Meanwhile, in the US, David Miscavige is facing a lawsuit on behalf of three former members of the church accusing him of trafficking them into his organisation as children and forcing them to work for little to no pay. The church and Miscavige have repeatedly denied the allegations.

The church has had a base in East Grinstead ever since L Ron Hubbard bought Saint Hill Manor, surrounded by 60 acres, just outside the town in 1959. The attractive Georgian country house served as its worldwide head-quarters until 1967 (it is now in Florida) and still plays a significant role in its global operation.

Why East Grinstead? Despite talk of the area's ley lines – ancient alignments in the landscape believed to have spiritual significance – the most likely explanation is that the town is just an hour on the train from London and close to Gatwick airport.

And the house came up for sale at a moment the Scientologists were intent on expansion beyond America. Tom Cruise is a frequent guest at Saint Hill, while Grease star John Travolta, another prominent Scientologist, made headlines when he tried to book a table for his entourage at a nearby branch of KFC.

Scientology's presence in East Grinstead largely goes unnoticed by residents, but campaigners and council insiders increasingly fear local dignitaries are excessively in thrall to the church's money and celebrity potential.

For it was not just town mayor Frazer Visser who attended the Mission: Impossible premiere. (He's described the church as a 'valued and large part of East Grinstead'.) Three representatives of the town's county and district councils were also pictured at the May 2022 premiere of Top Gun: Maverick, which was attended by the then Duke and Duchess of Cambridge, William and Kate.

Sujan Wickremaratchi, the vice chair of West Sussex County Council, posted photographs of the event on social media alongside the comment: 'Great to see Tom Cruise and the Duke and Duchess of Cambridge. Walking on the red carpet with my daughter was just wow.'

Rex Whittaker, a former mayor of East Grinstead who is now a Mid Sussex councillor, also attended. Mr Wickremaratchi declined to comment when approached by the Daily Mail, and Julie Mockford, a current Mid Sussex councillor, did not respond to requests about her time with Cruise on the Mission: Impossible set. Nor did Mr Whittaker.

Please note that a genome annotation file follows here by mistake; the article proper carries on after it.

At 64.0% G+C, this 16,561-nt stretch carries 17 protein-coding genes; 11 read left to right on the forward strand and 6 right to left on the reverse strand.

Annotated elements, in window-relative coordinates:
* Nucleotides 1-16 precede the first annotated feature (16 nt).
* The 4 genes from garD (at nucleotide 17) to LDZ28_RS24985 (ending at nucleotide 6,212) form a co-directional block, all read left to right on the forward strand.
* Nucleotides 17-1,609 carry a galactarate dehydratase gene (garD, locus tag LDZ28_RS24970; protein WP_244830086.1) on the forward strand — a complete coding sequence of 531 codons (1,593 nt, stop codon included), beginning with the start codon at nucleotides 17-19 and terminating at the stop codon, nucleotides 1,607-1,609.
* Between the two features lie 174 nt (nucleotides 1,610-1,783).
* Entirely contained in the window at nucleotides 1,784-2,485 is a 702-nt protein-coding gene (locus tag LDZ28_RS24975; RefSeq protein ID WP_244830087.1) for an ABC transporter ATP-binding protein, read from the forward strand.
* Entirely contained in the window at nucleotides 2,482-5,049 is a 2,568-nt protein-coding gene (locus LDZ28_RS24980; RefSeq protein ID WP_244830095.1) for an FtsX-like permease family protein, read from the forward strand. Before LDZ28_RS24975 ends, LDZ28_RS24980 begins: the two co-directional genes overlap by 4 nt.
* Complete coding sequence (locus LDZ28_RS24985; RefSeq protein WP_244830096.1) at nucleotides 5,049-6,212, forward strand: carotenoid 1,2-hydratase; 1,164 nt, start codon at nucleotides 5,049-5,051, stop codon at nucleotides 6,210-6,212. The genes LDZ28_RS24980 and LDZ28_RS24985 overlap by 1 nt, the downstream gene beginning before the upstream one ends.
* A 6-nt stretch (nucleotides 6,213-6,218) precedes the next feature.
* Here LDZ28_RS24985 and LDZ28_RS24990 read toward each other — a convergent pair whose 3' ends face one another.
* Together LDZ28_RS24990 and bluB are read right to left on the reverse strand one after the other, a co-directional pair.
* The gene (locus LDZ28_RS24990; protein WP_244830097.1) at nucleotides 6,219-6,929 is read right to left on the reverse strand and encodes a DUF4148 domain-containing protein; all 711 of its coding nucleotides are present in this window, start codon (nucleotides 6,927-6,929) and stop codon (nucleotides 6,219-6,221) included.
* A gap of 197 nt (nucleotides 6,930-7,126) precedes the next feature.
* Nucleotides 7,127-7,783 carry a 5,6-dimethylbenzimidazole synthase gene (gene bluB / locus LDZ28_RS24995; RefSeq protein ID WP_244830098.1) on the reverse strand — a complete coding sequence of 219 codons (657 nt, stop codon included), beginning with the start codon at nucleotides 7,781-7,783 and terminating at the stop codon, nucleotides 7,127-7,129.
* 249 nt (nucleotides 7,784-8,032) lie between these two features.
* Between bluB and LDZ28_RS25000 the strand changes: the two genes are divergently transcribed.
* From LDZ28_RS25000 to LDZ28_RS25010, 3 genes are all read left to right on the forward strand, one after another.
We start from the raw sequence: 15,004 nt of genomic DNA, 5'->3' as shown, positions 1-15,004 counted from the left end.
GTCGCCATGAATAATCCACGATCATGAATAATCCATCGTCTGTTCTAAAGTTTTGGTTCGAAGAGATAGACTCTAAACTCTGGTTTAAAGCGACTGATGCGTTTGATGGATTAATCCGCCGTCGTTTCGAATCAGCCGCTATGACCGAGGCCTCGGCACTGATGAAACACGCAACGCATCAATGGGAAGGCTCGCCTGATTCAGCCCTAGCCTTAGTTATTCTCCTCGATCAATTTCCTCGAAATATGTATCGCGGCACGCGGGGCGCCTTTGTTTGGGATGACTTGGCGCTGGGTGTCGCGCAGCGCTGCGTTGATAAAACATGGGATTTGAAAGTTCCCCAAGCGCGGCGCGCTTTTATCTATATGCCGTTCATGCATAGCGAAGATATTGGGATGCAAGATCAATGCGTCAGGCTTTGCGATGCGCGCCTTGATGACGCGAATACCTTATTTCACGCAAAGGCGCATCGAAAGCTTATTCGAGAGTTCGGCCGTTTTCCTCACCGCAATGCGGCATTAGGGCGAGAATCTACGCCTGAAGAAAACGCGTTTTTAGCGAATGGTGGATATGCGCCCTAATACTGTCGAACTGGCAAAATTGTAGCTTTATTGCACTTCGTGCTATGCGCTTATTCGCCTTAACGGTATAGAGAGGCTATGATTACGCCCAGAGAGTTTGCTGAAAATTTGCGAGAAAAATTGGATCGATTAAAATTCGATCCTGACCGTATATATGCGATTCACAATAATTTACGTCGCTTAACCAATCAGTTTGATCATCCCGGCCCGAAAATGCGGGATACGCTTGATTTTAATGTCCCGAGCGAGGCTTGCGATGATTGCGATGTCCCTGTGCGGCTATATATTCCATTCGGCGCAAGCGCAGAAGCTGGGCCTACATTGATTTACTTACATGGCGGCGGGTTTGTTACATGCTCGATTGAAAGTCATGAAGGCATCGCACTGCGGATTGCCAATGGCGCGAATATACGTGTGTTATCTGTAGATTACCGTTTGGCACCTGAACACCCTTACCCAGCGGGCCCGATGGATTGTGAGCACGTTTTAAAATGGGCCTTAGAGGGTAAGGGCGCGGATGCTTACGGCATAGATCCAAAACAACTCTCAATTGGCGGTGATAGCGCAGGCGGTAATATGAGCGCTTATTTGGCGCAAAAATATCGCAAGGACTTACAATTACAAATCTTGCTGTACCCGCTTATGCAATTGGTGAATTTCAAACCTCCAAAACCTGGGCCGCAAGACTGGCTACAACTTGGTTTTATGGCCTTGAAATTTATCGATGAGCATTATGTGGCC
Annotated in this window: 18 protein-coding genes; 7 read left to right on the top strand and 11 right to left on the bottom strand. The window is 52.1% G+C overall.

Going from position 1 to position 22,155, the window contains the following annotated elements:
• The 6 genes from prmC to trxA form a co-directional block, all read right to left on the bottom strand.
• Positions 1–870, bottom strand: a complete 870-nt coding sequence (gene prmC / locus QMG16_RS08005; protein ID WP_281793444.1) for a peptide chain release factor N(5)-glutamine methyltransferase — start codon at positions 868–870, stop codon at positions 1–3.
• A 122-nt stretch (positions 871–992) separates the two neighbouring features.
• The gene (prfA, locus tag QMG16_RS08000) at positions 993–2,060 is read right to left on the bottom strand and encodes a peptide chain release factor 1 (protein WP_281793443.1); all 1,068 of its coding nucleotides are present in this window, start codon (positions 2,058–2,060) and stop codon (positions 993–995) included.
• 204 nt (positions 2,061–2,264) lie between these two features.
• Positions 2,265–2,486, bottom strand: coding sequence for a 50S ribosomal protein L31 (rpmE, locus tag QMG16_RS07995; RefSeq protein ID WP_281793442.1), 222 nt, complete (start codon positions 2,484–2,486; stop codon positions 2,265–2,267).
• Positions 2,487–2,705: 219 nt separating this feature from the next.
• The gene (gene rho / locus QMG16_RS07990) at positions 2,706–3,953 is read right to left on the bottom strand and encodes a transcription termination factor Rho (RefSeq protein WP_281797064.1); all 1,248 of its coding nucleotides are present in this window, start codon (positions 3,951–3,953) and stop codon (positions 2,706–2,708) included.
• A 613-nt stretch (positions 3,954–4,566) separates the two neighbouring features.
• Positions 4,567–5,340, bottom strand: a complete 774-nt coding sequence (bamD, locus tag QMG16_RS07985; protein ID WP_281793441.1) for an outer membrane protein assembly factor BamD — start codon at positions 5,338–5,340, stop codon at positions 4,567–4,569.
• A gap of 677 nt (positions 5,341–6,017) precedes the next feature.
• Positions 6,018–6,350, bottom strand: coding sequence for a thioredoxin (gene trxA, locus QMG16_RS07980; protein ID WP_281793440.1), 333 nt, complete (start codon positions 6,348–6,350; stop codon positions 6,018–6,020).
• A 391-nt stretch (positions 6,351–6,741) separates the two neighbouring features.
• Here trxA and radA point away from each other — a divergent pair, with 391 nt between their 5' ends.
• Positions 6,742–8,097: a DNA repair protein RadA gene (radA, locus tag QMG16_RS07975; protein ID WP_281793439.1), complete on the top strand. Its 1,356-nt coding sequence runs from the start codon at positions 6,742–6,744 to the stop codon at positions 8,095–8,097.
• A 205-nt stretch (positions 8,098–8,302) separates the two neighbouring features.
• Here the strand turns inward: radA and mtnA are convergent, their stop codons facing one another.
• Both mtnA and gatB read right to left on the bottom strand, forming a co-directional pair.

Nothing wrong with that, many will say. But such largesse from the church appears to be part of a pattern. Back in 2012, it was accused of 'grooming' City of London Police officers with gifts worth thousands of pounds – including invitations to film premieres – ahead of the opening of a new central London Scientology headquarters. Again, the church denied it had done anything wrong.

In the late 2000s, MPs expressed concerns that the church had made donations of thousands of pounds to both the Labour and Tory parties as part of an extensive lobbying operation to promote its drug treatment programme, Narconon. The church said informing MPs about its programmes was 'a responsibility of ours' and maintains that Narconon is effective.

Meanwhile, in East Grinstead, local apparatchiks appear to be devoting a significant amount of time to Scientology events.

This includes the annual gathering of the International Association of Scientologists, which sees thousands of members flock to Saint Hill each year to hear Mr Miscavige speak. Last year's event, held from November 3 to 5, was attended by representatives of Mid Sussex and West Sussex councils, as well as the current mayor and five former mayors of East Grinstead.

Mims Davies, the minister for disabled people, health and work, also attended, telling this newspaper it was in her role as local MP: 'Doing so doesn't convey my support beyond my gratitude for money raised in aid of numerous local good causes passed on at this event which takes place every year.'

Mayor Frazer Visser gave a speech and took to the stage to receive a £50,000 donation for the local Queen Victoria Hospital where he works as a medical photographer, according to his LinkedIn page.

There is, of course, no suggestion he or any attendees of the event did any wrong.

Mr Visser also switched on Scientology's Christmas lights at Saint Hill on November 25. He said he has attended around 100 events for 'all types of organisations, communities and groups' as mayor, adding: 'Only three of which were hosted by the Church of Scientology and open to the general public.'

Records show that nine current or former East Grinstead councillors plus a clerk have accepted gifts or hospitality from Scientology since 2019, with each of these declared as worth more than £40. A church representative also attends every full council meeting, which are of course open to interested members of the public.

Scientology leader Mr Miscavige was given a guided tour of the beautiful Grade II-listed, 18th century mansion that serves as the council's headquarters and he even offered to pay for a set of sash windows that needed replacing.